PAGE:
UNIVERSE OR MULTIVERSE?
Edited by Bernard Carr
Cambridge University Press 2007 £45
There's a story told about a university that fell on hard times. The Chancellor reasoned that given the collective scientific knowledge of his academic staff if they were to invest in a racehorse they could be sure of a winner. So he e-mailed the professors. The engineers replied that for the best mechanical advantage a horse with long legs was the best bet. The biologists pointed out that there was a genetic link between efficient muscles and brown coat colour. After a long delay the cosmologists finally came back with a request for further funding to develop their very promising model of a spherical horse!
Like all good jokes, there is a tiny grain of truth in that story. Though to be fair to cosmologists, it is not normally their modelling which is flaky just that they dare to venture further into the unknown than most other disciplines. The big change that has come about in the last decade or two is that observational physics and astronomy and mathematical modelling are now able to take cosmology into areas that used to be restricted to theologians and philosophers. It is no longer considered out of bounds to ask 'why' questions as well as 'what and how' questions. In this case, asking a why questions about our Universe produces a descriptive answer that goes way, way beyond what is observable. For some, that we live in a Multiverse is in fact one of the more logical answers to the why question of the Universe. For others, including the philosopher Neil Manson, "the multiverse is the last resort for the desperate atheist".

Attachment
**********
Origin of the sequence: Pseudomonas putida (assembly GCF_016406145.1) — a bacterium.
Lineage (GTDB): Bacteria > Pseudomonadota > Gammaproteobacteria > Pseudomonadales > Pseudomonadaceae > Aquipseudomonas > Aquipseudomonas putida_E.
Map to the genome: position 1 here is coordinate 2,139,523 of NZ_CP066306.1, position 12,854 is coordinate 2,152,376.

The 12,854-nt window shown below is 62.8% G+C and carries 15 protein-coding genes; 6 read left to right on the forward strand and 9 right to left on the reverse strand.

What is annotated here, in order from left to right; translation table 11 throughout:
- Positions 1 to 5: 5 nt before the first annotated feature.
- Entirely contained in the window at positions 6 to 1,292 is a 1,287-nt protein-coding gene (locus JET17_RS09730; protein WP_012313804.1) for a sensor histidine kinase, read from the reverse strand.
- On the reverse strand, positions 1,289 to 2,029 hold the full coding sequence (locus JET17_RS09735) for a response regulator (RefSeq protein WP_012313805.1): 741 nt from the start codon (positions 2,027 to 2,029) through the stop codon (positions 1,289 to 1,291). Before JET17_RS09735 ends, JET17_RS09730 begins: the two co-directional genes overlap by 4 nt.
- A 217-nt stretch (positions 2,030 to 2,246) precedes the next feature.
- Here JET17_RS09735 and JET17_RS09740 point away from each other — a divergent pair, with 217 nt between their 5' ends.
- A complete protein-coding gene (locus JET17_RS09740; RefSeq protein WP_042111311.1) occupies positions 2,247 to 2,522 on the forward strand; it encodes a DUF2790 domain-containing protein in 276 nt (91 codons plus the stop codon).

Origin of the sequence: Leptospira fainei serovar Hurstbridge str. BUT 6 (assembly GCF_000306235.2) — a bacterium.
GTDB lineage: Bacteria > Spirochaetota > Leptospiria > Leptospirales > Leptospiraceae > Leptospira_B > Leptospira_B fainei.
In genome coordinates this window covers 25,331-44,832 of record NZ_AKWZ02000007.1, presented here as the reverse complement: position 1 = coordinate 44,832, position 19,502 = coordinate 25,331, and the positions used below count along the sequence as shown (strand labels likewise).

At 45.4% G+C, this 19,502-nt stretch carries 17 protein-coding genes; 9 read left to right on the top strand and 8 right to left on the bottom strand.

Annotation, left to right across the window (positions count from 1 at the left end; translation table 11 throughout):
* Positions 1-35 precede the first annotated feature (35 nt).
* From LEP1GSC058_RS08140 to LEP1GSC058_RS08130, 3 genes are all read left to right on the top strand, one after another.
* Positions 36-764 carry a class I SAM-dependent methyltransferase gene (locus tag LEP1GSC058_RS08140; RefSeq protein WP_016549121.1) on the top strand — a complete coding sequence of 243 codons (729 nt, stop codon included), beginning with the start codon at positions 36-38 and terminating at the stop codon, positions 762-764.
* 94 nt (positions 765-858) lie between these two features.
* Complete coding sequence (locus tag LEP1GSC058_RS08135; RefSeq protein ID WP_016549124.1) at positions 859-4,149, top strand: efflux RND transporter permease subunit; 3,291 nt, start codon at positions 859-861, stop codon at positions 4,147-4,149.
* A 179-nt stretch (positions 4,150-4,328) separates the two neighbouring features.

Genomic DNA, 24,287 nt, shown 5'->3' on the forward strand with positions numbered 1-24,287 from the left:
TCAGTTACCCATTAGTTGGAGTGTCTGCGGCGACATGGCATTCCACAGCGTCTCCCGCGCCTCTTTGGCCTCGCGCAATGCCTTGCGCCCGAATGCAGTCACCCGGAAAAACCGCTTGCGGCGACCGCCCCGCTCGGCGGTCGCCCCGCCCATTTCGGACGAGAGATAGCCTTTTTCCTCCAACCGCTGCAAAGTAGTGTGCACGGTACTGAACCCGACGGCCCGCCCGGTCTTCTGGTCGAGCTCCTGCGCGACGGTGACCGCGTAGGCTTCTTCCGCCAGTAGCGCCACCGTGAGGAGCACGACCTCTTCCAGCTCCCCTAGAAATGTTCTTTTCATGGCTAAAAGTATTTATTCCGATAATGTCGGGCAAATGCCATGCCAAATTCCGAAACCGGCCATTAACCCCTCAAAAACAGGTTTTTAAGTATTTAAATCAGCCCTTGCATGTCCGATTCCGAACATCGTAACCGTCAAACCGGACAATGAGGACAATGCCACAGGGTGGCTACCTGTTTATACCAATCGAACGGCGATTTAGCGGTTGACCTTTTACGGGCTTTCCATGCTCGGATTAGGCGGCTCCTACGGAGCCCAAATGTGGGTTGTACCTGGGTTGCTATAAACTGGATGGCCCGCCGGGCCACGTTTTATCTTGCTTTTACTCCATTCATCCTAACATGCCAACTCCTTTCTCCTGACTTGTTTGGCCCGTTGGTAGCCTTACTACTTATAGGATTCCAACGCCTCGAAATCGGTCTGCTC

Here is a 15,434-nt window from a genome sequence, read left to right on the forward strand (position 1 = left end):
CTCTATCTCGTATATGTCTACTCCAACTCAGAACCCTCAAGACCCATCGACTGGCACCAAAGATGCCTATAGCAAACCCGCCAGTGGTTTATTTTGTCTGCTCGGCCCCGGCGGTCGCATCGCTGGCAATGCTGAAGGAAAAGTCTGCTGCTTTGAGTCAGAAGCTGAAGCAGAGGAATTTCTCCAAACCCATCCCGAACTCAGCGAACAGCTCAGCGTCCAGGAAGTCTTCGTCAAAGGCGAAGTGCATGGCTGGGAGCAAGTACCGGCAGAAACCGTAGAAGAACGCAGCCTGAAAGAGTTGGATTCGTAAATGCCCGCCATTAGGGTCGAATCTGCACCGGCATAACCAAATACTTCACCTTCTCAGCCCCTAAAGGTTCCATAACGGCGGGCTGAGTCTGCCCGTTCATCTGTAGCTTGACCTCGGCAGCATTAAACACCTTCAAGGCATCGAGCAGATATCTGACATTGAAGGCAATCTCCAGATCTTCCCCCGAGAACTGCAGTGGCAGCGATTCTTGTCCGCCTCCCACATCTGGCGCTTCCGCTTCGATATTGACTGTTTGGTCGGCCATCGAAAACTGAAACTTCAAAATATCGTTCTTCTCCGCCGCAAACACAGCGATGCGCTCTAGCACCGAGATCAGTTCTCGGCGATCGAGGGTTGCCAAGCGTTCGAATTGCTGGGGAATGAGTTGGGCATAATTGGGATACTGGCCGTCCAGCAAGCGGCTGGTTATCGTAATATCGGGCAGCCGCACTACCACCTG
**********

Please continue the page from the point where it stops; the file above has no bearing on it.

It all began in 1973 when Brandon Carter, at the Paris Observatory, coined the term "the anthropic principle". He was speaking at a 500th anniversary conference about Copernicus and wanted something to counteract the Copernican arguments that there is nothing special about our place in the universe -- a typical solar system among billions. He pointed out that our very presence as observers of the Universe restricts the sort of Universe we can observe to one that is able to produce complex life such as ourselves and which has had enough time to do so. Carter rather regrets using the word Anthropic now because it implies something special about humans in particular whereas he intended it to refer to any complex observer. But the name stuck.
It turns out that our place in the Universe does seem to be very special indeed, and not simply our position in space and time. If any one of about 19 different seemingly fundamental constants of nature were any different, the Universe would not be suitable for the production or sustenance of carbon-based life and we would not be there to observe it. At present, we know of no underlying reasons in physics why those constants should have the values they do. They include the ratios of the strengths of the different fundamental forces in physics, such as gravity and electromagnetism and the resonances and coupling constants which mean that atoms such as carbon and oxygen get formed in stars and blown out to form new solar systems. They also include the stability of matter, the number of spatial dimensions and the longevity of stars.